If there are potential winners in the credit crisis, Barron's Leslie Norton sees one in People's United Financial (PBCT). The Connecticut-based regional bank, the largest in New England, has managed to steer clear of subprime loans, has a strong balance sheet, and is so well capitalized that it's looking for acquisitions as other lenders flounder.
Since becoming a publicly traded company in April 2007, People's shares have lost 17% to Friday's $17.06 close. Even so, the company is extremely well capitalized with cash holdings of $2.5B, an impressive 16.5% of assets and 2.75 times what the FDIC considers "well-capitalized." The bank's capitalization and avoidance of subprime loans (it hasn't made a single one) has been key - its stock is down only 6% this year, compared to the 34% loss for S&P 500 Regional Banks index.
People's earnings are understated since so much of its holdings are in low-yielding cash. CEO Philip Sherringham is eager to correct this with a major acquisition. With a purchase, he says, "the bank's earnings could potentially double over the next two to three years. We have a capital base that will allow us to at least double our asset size." Speculation about potential buyout targets include Valley National Bancorp (VLY) and Fulton Financial (FULT).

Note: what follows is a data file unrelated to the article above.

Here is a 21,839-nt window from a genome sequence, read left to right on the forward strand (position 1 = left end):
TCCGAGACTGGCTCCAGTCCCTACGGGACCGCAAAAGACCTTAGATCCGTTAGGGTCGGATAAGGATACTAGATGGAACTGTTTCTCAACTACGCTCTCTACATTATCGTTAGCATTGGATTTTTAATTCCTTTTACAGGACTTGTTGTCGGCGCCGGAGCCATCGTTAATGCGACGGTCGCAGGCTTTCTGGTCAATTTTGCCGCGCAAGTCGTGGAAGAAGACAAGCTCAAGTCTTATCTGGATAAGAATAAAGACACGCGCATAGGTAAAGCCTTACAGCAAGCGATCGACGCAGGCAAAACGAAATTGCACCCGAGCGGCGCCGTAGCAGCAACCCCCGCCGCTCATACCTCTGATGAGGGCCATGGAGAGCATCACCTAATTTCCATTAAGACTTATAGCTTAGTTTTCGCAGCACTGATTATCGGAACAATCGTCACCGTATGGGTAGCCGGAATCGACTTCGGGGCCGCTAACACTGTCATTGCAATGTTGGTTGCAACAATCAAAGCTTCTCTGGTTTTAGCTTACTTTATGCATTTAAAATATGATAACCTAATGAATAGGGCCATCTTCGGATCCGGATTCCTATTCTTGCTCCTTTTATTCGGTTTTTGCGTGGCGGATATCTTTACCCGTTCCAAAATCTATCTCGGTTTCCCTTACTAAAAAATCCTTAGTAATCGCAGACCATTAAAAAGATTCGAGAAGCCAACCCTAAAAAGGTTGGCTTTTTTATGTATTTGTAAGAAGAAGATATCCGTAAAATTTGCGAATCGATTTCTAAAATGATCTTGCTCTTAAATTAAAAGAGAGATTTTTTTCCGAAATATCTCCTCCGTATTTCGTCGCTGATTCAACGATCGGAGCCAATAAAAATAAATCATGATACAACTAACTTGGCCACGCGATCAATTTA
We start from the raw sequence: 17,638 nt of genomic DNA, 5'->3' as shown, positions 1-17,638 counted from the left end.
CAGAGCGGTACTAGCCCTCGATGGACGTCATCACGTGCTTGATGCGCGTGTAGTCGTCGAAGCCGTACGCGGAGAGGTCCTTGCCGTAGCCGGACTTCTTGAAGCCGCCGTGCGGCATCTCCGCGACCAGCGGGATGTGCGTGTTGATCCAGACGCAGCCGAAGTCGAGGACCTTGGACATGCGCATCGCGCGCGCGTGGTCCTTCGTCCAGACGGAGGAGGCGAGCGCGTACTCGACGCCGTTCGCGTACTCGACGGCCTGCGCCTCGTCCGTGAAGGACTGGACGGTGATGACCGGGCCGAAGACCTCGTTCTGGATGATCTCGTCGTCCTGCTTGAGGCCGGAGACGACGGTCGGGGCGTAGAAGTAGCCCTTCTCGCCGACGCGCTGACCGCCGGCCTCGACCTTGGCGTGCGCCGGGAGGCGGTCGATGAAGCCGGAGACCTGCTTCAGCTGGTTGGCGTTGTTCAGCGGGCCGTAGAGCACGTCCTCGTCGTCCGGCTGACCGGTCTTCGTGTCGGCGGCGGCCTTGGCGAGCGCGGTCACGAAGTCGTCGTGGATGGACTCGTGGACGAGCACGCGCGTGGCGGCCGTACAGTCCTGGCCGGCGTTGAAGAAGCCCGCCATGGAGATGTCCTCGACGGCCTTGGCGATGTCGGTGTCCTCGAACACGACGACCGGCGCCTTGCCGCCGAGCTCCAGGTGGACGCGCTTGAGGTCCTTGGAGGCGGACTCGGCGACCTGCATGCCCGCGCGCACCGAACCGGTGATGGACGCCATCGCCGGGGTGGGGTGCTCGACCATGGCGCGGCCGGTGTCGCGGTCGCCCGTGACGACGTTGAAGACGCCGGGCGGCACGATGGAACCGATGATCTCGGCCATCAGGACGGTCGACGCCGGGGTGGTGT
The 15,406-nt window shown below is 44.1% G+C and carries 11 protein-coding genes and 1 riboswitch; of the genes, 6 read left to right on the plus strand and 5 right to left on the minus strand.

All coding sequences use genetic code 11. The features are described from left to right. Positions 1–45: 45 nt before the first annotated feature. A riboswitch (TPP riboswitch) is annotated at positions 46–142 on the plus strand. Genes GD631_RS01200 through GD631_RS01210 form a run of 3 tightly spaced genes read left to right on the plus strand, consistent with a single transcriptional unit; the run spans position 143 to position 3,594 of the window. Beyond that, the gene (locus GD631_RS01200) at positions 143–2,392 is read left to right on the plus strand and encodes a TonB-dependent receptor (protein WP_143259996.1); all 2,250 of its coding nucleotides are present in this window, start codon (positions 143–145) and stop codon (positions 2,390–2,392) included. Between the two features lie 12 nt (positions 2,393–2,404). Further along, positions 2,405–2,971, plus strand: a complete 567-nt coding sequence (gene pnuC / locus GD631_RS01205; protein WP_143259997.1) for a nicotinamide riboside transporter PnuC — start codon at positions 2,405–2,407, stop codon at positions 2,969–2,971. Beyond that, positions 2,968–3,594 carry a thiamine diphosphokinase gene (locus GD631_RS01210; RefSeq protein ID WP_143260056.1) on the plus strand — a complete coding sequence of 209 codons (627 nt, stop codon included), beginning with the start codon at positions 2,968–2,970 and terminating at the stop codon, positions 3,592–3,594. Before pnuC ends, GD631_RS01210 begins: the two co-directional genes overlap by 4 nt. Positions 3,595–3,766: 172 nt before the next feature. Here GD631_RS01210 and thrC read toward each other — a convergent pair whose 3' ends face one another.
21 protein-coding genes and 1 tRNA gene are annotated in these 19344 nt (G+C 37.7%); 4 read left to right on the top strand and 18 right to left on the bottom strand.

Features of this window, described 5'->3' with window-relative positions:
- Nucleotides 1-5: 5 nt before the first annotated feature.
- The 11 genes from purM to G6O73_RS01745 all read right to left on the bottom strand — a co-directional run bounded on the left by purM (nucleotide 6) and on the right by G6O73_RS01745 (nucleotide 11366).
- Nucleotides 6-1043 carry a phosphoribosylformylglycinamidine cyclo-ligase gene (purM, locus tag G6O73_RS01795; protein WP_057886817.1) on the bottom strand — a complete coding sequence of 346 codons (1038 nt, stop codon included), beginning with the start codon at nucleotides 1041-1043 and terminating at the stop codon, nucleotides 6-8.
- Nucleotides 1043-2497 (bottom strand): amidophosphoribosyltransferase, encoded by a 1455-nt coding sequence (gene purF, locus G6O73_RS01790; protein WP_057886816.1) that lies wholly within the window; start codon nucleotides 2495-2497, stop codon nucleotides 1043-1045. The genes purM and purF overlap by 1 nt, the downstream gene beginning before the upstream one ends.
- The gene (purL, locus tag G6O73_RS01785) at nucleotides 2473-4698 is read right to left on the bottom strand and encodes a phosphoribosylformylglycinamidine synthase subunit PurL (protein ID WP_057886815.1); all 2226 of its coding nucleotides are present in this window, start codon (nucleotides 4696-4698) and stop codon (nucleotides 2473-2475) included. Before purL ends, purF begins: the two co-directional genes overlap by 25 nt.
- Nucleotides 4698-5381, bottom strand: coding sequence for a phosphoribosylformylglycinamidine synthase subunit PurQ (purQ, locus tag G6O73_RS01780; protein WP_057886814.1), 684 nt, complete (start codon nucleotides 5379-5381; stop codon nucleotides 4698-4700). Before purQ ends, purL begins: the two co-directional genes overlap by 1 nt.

The 2009 earnings forecast is $0.75 per share vs. $0.57 in 2008. "The stock has about 20% upside," Norton says.
CEO Sherringham told Reuters last week, "We have too much capital." People's isn't shy to deal when it sees an opportunity: On June 28, 2007 People's agreed to buy Chittenden (CHZ) for $1.9B, saying the combined rate of returns was greater than its cost of capital. Still, the deal has some critics, who say it will have to be more mindful next time: "People's acquisition of Chittenden was very expensive. They paid a high price. If in future they continue doing this, that might prove to be a downside for them," Sterne Agee's Matthew Kelley says. Sherringham's response: "I'm loath to fritter away [capital] on a poorly thought-out and poorly timed buyback."
Recently, Jim Cramer called People's "second best - after Hudson City Bancorp (HCBK)." Other key competitors include Northwest Bancorp (NWSB), The Bancorp (TBBK), Downey Financial (DSL), and First Niagara Financial Group (FNFG).